Very likely the first question that will pop into the minds of readers of this latest and third book by Jacques Dupuis on the theology of religions is this: How well has its author answered the charges by the Congregation for the Doctrine of the Faith that his previous work, Toward a Christian Theology of Religious Pluralism (Orbis Books, 1997), contains “notable ambiguities and difficulties on important doctrinal points, which could lead a reader to erroneous or harmful opinions”? Has this new book cleared up those “ambiguities and difficulties”?
This book, which was conceived as a more accessible version of its predecessor, is not a direct answer to the eight issues raised by the Notification of the C.D.F., since it was completed on March 31, 2000, almost a year before the issuance of the Notification on Feb. 27, 2001. Nor does it address the concerns of the C.D.F.’s controversial Declaration Dominus Iesus, which was released on August 6, 2000. That does not mean the book was written, as Dupuis himself acknowledges, without careful attention to the objections brought forth by the C.D.F. as well as by his theological peers against his previous work, since it was written during the three years in which he was responding to the questions raised by the C.D.F.
With graciousness and humility, Dupuis says: “Compared with its predecessor, the present book has...the merit of clarifying ideas in the light of prolonged discussions, of avoiding some ambiguities which had not been altogether absent in its predecessor, of reinforcing the foundation in the Christian revelation and tradition of some affirmations, of providing further explanations where some doctrines could seemingly have lacked in theological foundation.” Whether this new work, which carries the imprimatur of the vice-rector of the Gregorian University, will meet the approval of the C.D.F., remains to be seen.
Even though Christianity and the Religions was planned as a popular version of Toward a Christian Theology of Religious Pluralism, with scholarly discussions omitted and footnotes reduced to a minimum, it is not a mere summary of its predecessor but also offers several new chapters. It deals with three basic questions: (1) Can the members of other religions be saved? (2) If yes, can these religions be said to contain “elements of truth and grace” so that their adherents, if they are saved, are saved in them and somehow through them? (3) If yes, can it be said that these religions have a positive meaning in God’s single overall plan of salvation? Dupuis gives an affirmative answer to these three questions, and coins the expression “inclusive pluralism” to describe his position.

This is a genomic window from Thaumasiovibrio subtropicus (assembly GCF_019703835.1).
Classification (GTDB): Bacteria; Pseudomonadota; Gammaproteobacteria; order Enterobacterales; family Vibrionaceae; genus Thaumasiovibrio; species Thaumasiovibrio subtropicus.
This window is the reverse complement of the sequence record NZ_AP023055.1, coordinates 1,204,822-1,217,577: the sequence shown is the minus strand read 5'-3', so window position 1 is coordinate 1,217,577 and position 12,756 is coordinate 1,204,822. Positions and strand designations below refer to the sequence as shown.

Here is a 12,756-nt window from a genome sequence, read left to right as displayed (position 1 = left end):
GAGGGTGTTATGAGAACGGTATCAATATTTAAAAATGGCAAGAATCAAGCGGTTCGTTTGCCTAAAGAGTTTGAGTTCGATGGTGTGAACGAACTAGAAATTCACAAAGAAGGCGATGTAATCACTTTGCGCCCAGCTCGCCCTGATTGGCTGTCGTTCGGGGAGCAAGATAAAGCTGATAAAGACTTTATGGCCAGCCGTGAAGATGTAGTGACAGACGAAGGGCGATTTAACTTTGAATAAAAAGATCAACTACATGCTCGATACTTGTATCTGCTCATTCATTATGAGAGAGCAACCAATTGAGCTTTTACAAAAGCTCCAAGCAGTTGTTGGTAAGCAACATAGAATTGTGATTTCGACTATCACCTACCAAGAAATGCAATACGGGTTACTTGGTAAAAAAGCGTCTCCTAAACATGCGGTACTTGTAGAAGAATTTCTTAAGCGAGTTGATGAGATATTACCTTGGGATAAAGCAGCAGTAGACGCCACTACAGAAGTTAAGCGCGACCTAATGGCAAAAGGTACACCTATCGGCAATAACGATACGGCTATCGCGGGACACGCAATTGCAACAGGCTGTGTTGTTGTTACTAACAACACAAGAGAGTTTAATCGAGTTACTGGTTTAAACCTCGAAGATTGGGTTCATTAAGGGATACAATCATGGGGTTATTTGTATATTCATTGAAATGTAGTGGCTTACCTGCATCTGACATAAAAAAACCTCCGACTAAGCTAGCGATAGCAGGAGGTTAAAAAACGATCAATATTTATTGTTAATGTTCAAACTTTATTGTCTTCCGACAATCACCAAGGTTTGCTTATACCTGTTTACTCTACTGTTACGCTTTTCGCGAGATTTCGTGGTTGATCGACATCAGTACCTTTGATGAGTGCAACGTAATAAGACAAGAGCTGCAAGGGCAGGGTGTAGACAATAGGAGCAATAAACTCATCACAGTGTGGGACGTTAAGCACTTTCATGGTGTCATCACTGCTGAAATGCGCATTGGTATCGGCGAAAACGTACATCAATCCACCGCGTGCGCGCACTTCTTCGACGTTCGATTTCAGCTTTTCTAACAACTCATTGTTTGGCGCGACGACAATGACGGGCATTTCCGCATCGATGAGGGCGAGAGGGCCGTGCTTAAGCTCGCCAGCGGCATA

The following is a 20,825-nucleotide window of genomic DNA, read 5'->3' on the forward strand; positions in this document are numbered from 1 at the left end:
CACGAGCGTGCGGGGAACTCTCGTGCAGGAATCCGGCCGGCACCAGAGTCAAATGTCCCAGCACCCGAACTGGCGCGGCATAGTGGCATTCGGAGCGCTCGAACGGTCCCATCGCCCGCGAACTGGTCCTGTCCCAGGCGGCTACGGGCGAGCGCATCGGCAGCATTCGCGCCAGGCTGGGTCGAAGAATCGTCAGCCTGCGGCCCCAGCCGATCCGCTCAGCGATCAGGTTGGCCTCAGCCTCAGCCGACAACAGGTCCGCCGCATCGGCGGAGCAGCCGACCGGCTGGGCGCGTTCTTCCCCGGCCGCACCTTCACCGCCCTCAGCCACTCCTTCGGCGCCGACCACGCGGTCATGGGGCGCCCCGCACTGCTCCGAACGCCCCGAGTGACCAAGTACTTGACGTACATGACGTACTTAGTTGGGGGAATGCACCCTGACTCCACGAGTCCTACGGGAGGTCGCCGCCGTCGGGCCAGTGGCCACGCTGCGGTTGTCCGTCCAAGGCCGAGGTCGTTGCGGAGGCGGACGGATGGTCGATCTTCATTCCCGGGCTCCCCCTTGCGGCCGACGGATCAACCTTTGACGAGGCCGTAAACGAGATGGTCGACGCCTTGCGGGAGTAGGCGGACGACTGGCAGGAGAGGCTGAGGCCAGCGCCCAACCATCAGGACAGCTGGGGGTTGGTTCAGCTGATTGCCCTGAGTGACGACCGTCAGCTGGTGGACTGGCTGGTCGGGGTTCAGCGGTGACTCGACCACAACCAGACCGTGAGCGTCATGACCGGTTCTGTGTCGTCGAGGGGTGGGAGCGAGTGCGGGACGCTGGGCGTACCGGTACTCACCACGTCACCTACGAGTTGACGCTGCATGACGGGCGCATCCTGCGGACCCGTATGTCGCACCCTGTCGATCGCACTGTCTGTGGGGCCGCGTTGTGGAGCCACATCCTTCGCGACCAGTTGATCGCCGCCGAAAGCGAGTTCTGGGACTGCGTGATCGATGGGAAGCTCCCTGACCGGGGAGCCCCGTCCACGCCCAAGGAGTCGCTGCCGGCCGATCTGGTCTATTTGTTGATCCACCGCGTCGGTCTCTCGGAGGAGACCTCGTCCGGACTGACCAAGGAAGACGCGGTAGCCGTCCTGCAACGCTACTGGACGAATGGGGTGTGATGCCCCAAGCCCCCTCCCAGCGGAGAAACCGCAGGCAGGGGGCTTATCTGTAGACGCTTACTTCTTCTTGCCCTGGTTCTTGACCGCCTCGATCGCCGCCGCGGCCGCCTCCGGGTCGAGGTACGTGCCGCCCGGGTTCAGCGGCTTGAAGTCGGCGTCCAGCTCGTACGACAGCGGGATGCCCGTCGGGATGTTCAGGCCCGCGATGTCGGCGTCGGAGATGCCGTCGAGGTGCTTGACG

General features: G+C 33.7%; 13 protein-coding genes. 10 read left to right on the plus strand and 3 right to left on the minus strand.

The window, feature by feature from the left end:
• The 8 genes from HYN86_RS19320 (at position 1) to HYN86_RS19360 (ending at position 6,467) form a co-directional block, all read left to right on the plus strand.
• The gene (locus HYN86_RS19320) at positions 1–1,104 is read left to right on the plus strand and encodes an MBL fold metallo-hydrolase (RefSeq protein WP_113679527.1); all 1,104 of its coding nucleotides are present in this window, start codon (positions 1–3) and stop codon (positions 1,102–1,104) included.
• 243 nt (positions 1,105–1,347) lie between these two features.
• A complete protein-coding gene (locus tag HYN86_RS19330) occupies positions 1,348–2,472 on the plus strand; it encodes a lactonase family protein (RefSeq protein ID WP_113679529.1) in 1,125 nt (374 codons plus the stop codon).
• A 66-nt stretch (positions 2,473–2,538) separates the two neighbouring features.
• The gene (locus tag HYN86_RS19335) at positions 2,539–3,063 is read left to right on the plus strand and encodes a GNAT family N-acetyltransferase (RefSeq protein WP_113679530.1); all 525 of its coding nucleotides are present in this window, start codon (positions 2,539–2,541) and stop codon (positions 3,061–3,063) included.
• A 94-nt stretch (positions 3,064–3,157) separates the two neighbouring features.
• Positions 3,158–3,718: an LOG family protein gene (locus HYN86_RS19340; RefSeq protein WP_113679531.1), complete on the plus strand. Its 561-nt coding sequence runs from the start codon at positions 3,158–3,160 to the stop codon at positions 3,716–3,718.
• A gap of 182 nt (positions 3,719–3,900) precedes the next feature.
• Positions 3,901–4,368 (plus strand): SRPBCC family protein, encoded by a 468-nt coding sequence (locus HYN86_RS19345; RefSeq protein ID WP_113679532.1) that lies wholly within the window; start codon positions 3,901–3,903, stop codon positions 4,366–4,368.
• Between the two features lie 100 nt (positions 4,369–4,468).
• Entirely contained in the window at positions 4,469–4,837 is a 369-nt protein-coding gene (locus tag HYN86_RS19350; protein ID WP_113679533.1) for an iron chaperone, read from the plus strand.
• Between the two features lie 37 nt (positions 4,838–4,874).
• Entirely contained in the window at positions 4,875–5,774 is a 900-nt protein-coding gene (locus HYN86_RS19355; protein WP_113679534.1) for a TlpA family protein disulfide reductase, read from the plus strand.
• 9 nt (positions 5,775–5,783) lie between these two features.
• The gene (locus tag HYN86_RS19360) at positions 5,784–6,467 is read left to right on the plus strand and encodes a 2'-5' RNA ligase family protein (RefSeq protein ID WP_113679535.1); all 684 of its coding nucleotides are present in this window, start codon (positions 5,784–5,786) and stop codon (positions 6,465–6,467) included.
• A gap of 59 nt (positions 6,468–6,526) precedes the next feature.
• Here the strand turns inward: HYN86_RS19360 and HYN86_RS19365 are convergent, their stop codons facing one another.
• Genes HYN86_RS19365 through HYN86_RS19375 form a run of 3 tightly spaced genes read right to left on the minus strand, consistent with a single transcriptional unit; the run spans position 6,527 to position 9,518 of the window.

Dupuis lays out the defense for this inclusive pluralism in 10 chapters. The first three present a “positive theology” of religions by examining the attitude of Jesus and the apostolic church toward those who did not belong to the “people of God”; the teaching of Vatican II and of Popes Paul VI and John Paul II; and major contemporary theologies categorized under ecclesiocentrism, christocentrism, theocentrism, regnocentrism and soteriocentrism, logocentrism and pneumatocentrism, and Dupuis’s own inclusive pluralism.
The remaining seven chapters discuss the various building blocks of Dupuis’s theology of religious pluralism. He suggests that the God of the Hebrew-Christian faith has established saving covenants with other peoples, who therefore deserve to be called “peoples of God” (Chapter 4); that the “many and various ways” (Heb 1: 1-2) in which God has revealed himself may be taken to refer to non-Christian religious traditions (Chapter 5); that the Logos has acted salvifically beyond the humanity of Christ, though always in union with it (Chapter 6); that it is possible to speak of other religions as “participated mediations” in the “one mediation” of Christ (Chapter 7); that the church is not identical with the kingdom of God but is its sign and instrument (Chapter 8); that interreligious dialogue is a necessity for mutual enrichment (Chapter 9); and that the practice of shared prayer between Christians and members of the other religious traditions be fostered (Chapter 10).